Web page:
A blog about the restoration, remodel and renovation of a 1929 Chicago-style brick bungalow

1930 Census Findings

The starting point for a majority of my house history research last weekend was the 1930 census. Although earlier censuses played a part as well, our house was built in 1928, so this particular census would be the first one in which our house was included.

On Ancestry.com, my search for Leo Milke came up with a link to the 1930 Census. Based on hearsay, I fully expected to find him at our house in Morton Grove, but lo and behold, he and his family were listed at what was probably a 2-flat on Kimball near Irving Park in Chicago (it’s unclear on Google Maps Street View).

His mother, a widow, and a brother were listed at this same address. The mother is listed as owner, and Leo paid a monthly rent of $40.

In 1930, Leo is 32 years old. He was born in Illinois, of Polish descent, and his occupation was Poultry Salesman at a Wholesale House. (Leo’s brother is a meat cutter at a meat market.) His wife Mae is two years older, 34, also born in Illinois. Her parents immigrated from Bohemia-Prague. Leo and Mae had been married eight years. Their daughter Muriel was 5.

While great information, it debunked the assumption that the Milke’s lived in this house from Day One.

Now to find out who did!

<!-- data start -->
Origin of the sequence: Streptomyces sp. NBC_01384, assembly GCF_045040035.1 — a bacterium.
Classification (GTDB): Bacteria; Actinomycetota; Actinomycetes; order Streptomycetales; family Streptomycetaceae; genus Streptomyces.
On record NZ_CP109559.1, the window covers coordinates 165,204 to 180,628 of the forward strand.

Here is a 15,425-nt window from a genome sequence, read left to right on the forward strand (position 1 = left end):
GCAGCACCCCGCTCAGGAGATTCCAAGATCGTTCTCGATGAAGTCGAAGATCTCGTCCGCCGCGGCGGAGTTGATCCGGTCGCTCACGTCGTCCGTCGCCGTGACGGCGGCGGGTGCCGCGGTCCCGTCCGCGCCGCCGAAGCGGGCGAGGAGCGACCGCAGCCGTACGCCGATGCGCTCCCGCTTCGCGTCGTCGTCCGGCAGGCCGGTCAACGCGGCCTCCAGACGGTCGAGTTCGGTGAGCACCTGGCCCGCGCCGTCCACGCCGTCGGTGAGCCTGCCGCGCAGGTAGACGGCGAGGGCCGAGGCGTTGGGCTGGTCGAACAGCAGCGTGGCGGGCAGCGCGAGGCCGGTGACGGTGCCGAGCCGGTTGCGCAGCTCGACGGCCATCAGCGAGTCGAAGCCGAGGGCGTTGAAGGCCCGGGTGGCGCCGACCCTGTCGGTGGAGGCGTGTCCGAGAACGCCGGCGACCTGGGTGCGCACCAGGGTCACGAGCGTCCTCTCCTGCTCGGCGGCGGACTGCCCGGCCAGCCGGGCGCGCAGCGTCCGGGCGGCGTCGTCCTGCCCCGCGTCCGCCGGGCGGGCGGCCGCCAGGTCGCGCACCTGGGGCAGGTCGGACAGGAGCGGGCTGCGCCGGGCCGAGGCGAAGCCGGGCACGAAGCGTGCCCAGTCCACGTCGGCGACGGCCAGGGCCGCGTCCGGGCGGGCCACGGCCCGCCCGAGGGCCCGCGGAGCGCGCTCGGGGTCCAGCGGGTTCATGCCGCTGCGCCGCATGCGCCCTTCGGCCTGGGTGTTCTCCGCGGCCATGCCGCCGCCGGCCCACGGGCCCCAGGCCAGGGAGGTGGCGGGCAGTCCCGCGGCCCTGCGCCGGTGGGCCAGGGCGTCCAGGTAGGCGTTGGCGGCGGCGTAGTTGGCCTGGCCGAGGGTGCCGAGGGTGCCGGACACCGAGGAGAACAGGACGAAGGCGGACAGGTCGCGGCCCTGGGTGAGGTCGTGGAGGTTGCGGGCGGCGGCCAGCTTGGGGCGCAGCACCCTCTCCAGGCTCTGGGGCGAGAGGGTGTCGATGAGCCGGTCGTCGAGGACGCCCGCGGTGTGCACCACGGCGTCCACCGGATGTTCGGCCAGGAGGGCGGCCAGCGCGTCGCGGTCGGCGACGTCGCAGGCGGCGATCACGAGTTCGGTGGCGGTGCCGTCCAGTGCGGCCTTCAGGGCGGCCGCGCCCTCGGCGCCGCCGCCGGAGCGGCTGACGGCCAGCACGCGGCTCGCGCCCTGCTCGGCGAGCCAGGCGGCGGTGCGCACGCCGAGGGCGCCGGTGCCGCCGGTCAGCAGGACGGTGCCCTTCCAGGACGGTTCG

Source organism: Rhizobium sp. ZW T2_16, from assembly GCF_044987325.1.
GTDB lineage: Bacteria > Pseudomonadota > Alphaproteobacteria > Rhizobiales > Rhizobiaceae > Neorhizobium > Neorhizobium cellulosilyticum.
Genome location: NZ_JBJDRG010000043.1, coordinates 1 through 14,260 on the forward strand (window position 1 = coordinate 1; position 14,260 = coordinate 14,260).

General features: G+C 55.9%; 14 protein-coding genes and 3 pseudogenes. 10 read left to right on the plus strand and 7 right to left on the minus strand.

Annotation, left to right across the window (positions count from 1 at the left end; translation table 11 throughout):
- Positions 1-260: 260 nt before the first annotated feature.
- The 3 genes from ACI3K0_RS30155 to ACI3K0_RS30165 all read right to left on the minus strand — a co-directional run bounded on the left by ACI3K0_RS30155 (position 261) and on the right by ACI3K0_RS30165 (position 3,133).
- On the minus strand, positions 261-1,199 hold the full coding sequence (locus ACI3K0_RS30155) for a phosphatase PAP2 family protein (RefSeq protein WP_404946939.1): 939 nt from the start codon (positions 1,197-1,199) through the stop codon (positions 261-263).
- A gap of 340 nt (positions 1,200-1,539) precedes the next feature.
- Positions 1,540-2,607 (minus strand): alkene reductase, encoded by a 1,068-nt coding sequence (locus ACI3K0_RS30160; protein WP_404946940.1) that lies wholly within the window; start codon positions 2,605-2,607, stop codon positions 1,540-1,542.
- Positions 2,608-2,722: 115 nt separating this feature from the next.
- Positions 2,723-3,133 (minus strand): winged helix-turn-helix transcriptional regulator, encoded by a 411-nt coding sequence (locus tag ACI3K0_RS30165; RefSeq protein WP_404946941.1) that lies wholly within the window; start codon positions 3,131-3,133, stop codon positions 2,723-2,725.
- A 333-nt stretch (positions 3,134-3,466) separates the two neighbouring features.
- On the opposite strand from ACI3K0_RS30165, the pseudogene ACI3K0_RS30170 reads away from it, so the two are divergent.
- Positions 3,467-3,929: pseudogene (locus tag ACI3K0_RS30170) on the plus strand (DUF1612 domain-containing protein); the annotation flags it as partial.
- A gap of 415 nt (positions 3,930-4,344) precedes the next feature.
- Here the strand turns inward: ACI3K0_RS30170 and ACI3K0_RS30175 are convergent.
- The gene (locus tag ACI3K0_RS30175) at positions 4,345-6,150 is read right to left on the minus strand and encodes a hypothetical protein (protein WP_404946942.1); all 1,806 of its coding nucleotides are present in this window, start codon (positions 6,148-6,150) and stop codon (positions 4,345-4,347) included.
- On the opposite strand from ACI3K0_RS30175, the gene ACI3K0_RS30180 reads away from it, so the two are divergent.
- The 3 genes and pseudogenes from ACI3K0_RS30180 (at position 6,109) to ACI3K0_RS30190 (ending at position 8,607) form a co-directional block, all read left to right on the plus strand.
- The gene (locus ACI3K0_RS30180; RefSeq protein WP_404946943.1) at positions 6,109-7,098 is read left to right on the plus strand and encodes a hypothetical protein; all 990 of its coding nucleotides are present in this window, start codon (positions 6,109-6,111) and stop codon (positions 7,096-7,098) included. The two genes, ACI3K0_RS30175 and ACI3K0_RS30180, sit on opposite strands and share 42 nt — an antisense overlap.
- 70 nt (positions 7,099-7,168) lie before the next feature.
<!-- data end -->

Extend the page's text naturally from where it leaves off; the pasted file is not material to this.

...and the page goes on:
1. Nicole on December 8, 2008 at 10:04 pm

    Sleuthing is so much fun, isn’t it?! I do a lot of genealogy work so I know what a task combing those kinds of records can be.

    I had the pleasure of meeting the original owner of This D*mn House. He and his wife, a lovely couple, actually came here for a visit in 1989 or the early ’90s. They gave us the bill for its purchase! (Their daughter came by one day and asked if it would be OK if they came to see the house.) And they fully approved of the work we’d done. And we hadn’t even done that much … then.

  2. southsideandy on December 8, 2008 at 11:22 pm

    I wish I had the stinkin’ time to do the background work on my house. Heck, I don’t even have the time to genealogically trace my family’s history.

    Ah well, some day, I guess…some day.

  3. denise on December 9, 2008 at 10:54 am

    Nicole: Yes, I love this type of stuff! My father traced a majority of our family’s geneaology before he died in the ’70s. Of course no online searching back then — we would go to the library with him and search through microfiche, so I guess I have it in my blood.

    That’s sweet that the previous owners came by. I know our PO likes to come over and see what we’ve done.

    southsideandy: It definitely can take up your whole weekend before you know it! But I think you’d be able to find at least the 1930 owners pretty easily through the search tool; being in Chicago you’d be able to search by address.

  4. Christopher Busta-Peck on December 9, 2008 at 11:10 am

    Have you tried looking at old city directories? Your local public library probably has them, and they are usually organized by street address, so you could see who was listed as living at a given address on a given date.

  5. denise on December 9, 2008 at 11:33 am

    Christopher: No, I haven’t done that yet, but thanks for the suggestion! When I called the Historical Society a while back, I know they looked in one around 1940 and found the Milke’s. I’ll have to see if they have earlier directories, because it was probably under the old street name (which I didn’t know at the time).

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